As we have already named the Pignoletto, we could start right away with the theme of white vinification! What are the other grapes which you use this technique for?
Having read the previous article, I immediately want to clarify that in Tenute d’Italia we apply the equation: white grapes/white vinification and red grapes/red vinification. We are evaluating the possibility of testing the maceration technique for the Albana, but for now it’s only a project.
As for white grapes, there are three types in our vineyards: the Pignoletto, the Trebbiano and the Albana. Let's say that they are perhaps the three most typical varieties of our territory, capable of giving wines of great quality but also of great character.
With regard to the Pignoletto, you mentioned a harvesting that is earlier than normal. Usually, what period are we talking about?
Pignoletto is usually the first variety to be harvested, not only for our production needs but also for the specific characteristics of the plant. In fact, there are varieties that ripen earlier, and others that need more time to mature. Let's say that the harvest of the Pignoletto can begin as early as the last weeks of August, followed closely by the Albana. Trebbiano is the last white variety we gather.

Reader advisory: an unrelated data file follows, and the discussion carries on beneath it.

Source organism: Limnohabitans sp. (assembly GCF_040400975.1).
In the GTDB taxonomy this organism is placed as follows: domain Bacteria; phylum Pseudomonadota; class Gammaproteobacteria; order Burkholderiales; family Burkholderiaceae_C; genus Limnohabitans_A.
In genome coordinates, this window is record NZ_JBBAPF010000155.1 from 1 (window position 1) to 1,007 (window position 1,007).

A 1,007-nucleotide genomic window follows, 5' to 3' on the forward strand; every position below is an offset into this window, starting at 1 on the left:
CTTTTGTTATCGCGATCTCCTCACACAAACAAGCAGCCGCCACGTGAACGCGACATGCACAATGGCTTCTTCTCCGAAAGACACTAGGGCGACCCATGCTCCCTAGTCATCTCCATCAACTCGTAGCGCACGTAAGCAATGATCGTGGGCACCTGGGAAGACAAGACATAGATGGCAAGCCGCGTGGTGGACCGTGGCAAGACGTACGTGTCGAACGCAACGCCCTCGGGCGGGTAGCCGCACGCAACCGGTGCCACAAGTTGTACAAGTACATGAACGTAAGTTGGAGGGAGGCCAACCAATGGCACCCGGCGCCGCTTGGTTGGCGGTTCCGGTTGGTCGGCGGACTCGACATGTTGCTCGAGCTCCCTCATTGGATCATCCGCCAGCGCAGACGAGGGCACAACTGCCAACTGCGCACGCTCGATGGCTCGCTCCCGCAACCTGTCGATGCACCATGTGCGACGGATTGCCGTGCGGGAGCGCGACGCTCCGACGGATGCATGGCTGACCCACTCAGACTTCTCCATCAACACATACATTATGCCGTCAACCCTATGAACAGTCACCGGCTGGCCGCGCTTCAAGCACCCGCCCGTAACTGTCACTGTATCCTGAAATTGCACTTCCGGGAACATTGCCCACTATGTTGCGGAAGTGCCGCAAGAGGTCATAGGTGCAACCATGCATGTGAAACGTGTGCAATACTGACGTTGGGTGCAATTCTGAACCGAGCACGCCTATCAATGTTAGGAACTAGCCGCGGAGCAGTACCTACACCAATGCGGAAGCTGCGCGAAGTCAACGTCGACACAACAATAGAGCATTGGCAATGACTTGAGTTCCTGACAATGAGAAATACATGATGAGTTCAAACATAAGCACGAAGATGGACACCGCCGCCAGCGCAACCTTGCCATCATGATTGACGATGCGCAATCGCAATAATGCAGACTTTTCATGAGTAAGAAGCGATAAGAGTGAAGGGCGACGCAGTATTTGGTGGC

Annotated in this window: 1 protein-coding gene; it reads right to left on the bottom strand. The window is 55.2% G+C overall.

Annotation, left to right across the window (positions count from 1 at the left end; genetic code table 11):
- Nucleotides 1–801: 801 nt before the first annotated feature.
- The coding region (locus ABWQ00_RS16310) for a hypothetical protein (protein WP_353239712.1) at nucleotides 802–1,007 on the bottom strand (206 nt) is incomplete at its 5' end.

Obviously, this is a rough outline: each harvest is a unique and unrepeatable adventure, marked mainly by the climatic trend of the entire vintage. In addition, another detail not to be overlooked, the timing of the collection must also take into account the position of the vineyards: the fruit ripening process varies significantly depending on exposure, altitude and the type of soil on which the plants are born, so we always need to take into consideration the differences between the lowland vineyards and hills.
How does the harvest take place? Do you use specific machinery for the grape harvest?
No. At Tenute d'Italia we only carry out manual harvesting: it is certainly less rapid than the mechanical method, but it allows us to make a better selection of the fruits, discarding the bunches that are not perfectly ripe or that have imperfections and, above all, it is much less invasive, less traumatic for the grapes. The bunches are placed in small crates and then loaded onto a cart, on which they are transported to the cellars, where the real wine-making process begins.